With 30 seconds left, Rose missed the first of two free throws and was kicking himself for failing to give his team the lead.

“I kept saying, `You’re going to get another shot,” Taj Gibson said he told his long-time teammate. Twenty-nine seconds later, Rose proved Gibson prophetic.

Rose hit an 18-footer with 0.9 seconds left to give the Wolves a 116-114 victory over the Phoenix Suns on Sunday night.

He carried his team by scoring 29 of his 31 points in the second half to help Minnesota overcome an 11-point deficit.

Gibson dunked to pull Minnesota within one with less than a minute to play. Karl-Anthony Towns intercepted a bad pass from Booker, and Rose hit the second of two foul shots to tie it at 114 with 30.5 remaining.

After giving Rose his pep talk, Gibson grabbed the loose ball after Devin Booker lost it on Phoenix’s next possession. With the shot clock off and the crowd on its feet, Rose calmly dribbled down the clock against Mikal Bridges before pulling up and hitting the final shot.

“I missed a lot. it was all up to my teammates and the coaches for giving me that confidence, putting the ball in my hands and just believing in me,” Rose said.

It was a good confidence boost for both the oft-injured guard, and a team that had lost two of its last three home games by a combined seven points.

“He needed that shot, you know what I’m saying?” Gibson said. “He’s been putting in so much work in, we’ve been in that situation a couple times this year and it didn’t go his way.”

Rose picked up the slack for Towns, who had 30 points but only two after halftime. He went 13 of 13 from the free-throw line in the half, but struggled against Phoenix’s double teams in the second.

“We just stepped it up in the second half,” said Dragan Bender, the main man charged with defending Towns. “We came out, tried to double him, try to get the ball out of his hands and make the other players make plays.”

With Towns struggling against double-teams in the second half, Rose kept the Wolves in the game on 11-for-18 shooting in the half.

 

Report: Dennis Smith Jr. rejoins Mavericks after reconciling with Rick Carlisle

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Second-year guard Dennis Smith Jr. has been rumored to be on the trade block. The Dallas Mavericks guard hasn’t seen eye-to-eye with coach Rick Carlisle, and several teams have expressed interest in Smith. It appeared that Smith was all set to join another team as part of a swap as we approach the trade deadline.

A report on Sunday on the latest from Dallas has changed all that. According to The Athletic, Smith and Carlisle have had productive talks and the 21-year-old is set to rejoin the team for their game on Tuesday.

Via Twitter:

Smith hasn’t made the kind of leap the Mavericks were hoping for. Despite an offensive explosion across the league, he hasn’t seen his advanced numbers experience a significant bump. Smith’s flaws are that of a young player — shooting and decision-making — so any additional communication with coaches will be a good thing for him.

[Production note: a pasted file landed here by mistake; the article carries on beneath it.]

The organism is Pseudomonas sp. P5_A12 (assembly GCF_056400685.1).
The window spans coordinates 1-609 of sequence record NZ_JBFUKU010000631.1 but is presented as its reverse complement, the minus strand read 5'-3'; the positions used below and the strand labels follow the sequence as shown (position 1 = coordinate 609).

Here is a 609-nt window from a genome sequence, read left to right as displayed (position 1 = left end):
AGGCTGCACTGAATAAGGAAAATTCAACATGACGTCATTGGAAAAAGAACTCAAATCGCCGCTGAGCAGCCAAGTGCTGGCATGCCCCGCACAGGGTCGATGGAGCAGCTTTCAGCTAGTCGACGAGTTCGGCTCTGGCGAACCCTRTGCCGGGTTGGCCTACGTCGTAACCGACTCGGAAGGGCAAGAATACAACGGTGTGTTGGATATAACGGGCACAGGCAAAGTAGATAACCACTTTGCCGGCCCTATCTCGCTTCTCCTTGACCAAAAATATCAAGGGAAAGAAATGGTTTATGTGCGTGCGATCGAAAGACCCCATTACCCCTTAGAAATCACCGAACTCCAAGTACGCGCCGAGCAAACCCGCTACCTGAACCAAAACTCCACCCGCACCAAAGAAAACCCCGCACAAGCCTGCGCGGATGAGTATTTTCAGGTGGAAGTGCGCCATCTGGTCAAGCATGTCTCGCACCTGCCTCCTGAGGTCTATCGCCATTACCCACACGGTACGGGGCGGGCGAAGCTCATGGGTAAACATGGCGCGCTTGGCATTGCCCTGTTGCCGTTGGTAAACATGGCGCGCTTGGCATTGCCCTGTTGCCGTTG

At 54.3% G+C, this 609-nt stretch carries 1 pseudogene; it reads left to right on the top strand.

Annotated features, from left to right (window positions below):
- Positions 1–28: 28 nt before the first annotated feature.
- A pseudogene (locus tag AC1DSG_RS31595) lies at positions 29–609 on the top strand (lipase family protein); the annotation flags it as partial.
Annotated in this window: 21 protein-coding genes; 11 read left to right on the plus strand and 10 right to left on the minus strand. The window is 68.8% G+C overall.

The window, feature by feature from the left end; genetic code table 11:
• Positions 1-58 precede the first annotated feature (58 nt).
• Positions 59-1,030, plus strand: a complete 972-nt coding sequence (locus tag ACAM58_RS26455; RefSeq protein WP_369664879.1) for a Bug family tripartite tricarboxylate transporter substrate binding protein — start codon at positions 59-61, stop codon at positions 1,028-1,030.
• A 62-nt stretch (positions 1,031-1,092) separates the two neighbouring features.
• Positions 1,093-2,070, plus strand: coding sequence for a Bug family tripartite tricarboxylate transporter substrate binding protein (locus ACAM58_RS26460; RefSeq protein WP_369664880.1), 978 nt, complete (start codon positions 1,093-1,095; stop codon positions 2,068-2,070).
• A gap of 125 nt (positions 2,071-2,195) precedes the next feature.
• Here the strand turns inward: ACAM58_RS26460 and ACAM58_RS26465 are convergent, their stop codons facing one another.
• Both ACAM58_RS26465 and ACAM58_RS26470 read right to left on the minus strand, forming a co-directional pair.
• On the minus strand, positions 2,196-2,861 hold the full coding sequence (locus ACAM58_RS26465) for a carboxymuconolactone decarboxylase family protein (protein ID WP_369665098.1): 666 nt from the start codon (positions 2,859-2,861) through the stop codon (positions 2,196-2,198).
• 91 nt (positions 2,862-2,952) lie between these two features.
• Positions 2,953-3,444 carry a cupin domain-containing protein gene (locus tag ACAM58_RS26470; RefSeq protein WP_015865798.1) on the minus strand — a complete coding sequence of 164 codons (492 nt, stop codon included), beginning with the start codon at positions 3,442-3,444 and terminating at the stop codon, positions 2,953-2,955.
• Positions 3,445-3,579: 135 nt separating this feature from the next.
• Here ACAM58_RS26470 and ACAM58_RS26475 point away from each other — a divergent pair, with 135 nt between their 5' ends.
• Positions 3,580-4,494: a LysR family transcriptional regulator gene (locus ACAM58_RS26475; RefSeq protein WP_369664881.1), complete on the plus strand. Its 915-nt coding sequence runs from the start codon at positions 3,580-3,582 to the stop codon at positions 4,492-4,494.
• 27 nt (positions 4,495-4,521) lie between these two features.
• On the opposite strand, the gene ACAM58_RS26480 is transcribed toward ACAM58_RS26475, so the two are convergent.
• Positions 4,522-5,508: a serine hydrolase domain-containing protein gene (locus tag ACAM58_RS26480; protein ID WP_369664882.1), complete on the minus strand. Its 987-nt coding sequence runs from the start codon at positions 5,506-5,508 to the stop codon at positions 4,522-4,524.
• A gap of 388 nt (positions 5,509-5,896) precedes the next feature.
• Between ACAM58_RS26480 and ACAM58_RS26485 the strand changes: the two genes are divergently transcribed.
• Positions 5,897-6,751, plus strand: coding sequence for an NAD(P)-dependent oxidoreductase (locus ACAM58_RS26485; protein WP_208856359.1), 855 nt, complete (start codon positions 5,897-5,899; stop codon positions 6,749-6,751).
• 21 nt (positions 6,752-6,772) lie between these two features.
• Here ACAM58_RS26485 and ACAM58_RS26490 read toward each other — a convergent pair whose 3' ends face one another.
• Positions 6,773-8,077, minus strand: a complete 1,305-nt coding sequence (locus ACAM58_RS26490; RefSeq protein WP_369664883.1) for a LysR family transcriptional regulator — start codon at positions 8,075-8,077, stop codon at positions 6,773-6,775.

Who knows is he and Carlisle can ever heal the wound fully, but it felt too soon to press the eject button on a Top 10 pick like Smith for Mavs fans.

Lakers PG Lonzo Ball will miss 4-6 weeks with ankle sprain

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The Los Angeles Lakers have been dealt another injury loss.

Lakers PG Lonzo Ball, part of the young core the team is trying to develop around LeBron James, suffered an ankle sprain against the Houston Rockets on Saturday. The team release via their website said Ball would be re-evaluated but could mis 4-6 weeks.

Via Lakers:

Lakers guard Lonzo Ball, who was injured in last night’s game at Houston, underwent an MRI which revealed a Grade 3 left ankle sprain. Ball is expected to miss 4-6 weeks and updates will be provided as appropriate.

Ball had to be carried from the court after he collided with James Ennis during a play in the third quarter. Ball appeared to step on Ennis’ foot when the Rockets player tried to cut him off from the basket.

LA has had a rough go of it since LeBron injured his groin some 13 games ago. The Lakers have also been without Rajon Rondo, and have had a tough time winning games. The team, once thoroughly in the playoff race, has now dipped to ninth place in the West.

James and Rondo have been cleared for basketball activities, and they need their veteran leadership now more than ever heading into the All-Star break.

Watch the Bulls’ tribute video for Dwyane Wade

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Dwyane Wade is a Chicago native but the Miami Heat guard only played in the Windy City for a short amount of time. Wade was a member of the Chicago Bulls for 60 games in 2016-17 despite having signed a massive contract with the team in July of 2016.

Wade is now back where he belongs in Miami, and he’s been on a bit of a farewell tour across the NBA. As such, the Bulls felt it prudent to show a little tribute video for Wade before the final game he was to play at United Center.

Via Twitter:

How Bulls fans feel about Wade probably depends on who you ask, but a tribute video from the organization is a classy touch no matter what.

Wade has done jersey swaps with players around the league and in Chicago he got a special one: Benny the Bull.